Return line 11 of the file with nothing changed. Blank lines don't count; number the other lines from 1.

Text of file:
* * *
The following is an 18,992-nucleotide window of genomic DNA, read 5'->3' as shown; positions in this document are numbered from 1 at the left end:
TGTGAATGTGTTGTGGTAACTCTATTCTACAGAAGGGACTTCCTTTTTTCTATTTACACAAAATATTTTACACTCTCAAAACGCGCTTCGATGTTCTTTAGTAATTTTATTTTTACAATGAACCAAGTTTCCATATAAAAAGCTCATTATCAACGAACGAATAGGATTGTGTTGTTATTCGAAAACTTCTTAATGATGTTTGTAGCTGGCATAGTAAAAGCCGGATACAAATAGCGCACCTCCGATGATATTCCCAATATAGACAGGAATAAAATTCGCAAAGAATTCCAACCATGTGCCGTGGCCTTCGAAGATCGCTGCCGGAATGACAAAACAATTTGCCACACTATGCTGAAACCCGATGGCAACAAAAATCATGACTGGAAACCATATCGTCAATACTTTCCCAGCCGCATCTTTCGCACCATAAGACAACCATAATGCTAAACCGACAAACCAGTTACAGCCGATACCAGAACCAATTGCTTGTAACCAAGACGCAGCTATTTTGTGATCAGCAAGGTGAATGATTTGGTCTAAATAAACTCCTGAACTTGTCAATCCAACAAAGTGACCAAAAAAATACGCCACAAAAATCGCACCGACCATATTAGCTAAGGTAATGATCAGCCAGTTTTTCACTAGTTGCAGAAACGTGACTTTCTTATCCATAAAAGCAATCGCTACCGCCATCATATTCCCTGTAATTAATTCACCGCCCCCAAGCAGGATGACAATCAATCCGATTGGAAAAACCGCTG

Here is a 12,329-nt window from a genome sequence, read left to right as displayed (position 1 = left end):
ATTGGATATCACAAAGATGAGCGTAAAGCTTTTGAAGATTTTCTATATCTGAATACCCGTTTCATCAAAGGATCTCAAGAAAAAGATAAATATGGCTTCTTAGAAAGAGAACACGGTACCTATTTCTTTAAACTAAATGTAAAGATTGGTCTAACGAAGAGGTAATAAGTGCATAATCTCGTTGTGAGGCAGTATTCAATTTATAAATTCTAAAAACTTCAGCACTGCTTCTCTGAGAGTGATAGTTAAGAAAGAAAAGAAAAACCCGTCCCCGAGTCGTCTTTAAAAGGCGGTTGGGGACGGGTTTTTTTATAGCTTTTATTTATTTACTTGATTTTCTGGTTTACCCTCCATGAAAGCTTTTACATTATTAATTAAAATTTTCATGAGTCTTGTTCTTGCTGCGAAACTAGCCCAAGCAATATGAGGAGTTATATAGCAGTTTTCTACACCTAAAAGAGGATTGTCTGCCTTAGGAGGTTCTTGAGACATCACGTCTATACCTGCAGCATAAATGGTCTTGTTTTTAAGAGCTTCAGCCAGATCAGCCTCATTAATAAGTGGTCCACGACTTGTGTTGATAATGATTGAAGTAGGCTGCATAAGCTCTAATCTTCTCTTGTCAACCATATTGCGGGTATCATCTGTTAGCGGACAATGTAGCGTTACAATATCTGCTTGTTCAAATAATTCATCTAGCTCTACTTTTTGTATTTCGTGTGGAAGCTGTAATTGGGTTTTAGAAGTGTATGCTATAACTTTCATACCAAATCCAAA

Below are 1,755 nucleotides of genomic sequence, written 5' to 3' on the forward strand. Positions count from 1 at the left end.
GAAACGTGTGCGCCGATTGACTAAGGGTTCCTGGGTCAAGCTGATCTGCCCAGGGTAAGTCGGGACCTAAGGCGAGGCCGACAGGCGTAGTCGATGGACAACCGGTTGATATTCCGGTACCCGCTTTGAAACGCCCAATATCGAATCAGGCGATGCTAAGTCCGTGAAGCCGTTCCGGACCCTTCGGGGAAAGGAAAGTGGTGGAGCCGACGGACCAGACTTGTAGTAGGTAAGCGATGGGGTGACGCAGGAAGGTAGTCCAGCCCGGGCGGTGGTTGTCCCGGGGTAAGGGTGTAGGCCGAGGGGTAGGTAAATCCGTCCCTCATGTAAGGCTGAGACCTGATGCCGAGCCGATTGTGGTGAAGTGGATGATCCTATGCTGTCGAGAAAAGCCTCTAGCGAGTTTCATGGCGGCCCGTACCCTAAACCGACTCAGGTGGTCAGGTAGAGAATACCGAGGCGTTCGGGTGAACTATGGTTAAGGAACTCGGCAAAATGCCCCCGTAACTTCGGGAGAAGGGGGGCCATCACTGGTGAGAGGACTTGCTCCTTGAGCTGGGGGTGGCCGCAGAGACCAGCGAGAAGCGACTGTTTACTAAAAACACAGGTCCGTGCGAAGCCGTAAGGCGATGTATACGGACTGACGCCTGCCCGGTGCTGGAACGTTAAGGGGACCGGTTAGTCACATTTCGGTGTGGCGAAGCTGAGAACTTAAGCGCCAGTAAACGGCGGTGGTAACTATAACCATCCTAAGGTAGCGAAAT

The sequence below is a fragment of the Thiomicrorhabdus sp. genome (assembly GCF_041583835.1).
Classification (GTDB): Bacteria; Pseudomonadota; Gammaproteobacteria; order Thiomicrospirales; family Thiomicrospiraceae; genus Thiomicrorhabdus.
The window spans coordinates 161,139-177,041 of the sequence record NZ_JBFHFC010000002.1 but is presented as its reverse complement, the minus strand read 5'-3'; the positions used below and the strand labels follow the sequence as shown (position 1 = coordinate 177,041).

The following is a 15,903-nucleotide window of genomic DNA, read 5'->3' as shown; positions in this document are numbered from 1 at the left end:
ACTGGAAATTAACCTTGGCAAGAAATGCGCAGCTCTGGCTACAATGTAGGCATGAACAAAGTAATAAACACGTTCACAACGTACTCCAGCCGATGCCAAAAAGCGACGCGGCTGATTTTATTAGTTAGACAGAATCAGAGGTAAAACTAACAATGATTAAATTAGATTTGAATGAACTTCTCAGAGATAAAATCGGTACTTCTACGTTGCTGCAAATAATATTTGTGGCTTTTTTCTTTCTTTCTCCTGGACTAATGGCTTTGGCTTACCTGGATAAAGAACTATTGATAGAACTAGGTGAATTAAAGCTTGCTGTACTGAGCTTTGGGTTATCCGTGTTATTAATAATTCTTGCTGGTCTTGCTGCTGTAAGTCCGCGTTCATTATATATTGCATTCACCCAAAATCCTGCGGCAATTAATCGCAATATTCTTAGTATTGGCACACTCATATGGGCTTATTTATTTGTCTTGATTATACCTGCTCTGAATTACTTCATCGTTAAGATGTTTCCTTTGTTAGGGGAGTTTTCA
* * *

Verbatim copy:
ACTGGAAATTAACCTTGGCAAGAAATGCGCAGCTCTGGCTACAATGTAGGCATGAACAAAGTAATAAACACGTTCACAACGTACTCCAGCCGATGCCAAAAAGCGACGCGGCTGATTTTATTAGTTAGACAGAATCAGAGGTAAAACTAACAATGATTAAATTAGATTTGAATGAACTTCTCAGAGATAAAATCGGTACTTCTACGTTGCTGCAAATAATATTTGTGGCTTTTTTCTTTCTTTCTCCTGGACTAATGGCTTTGGCTTACCTGGATAAAGAACTATTGATAGAACTAGGTGAATTAAAGCTTGCTGTACTGAGCTTTGGGTTATCCGTGTTATTAATAATTCTTGCTGGTCTTGCTGCTGTAAGTCCGCGTTCATTATATATTGCATTCACCCAAAATCCTGCGGCAATTAATCGCAATATTCTTAGTATTGGCACACTCATATGGGCTTATTTATTTGTCTTGATTATACCTGCTCTGAATTACTTCATCGTTAAGATGTTTCCTTTGTTAGGGGAGTTTTCA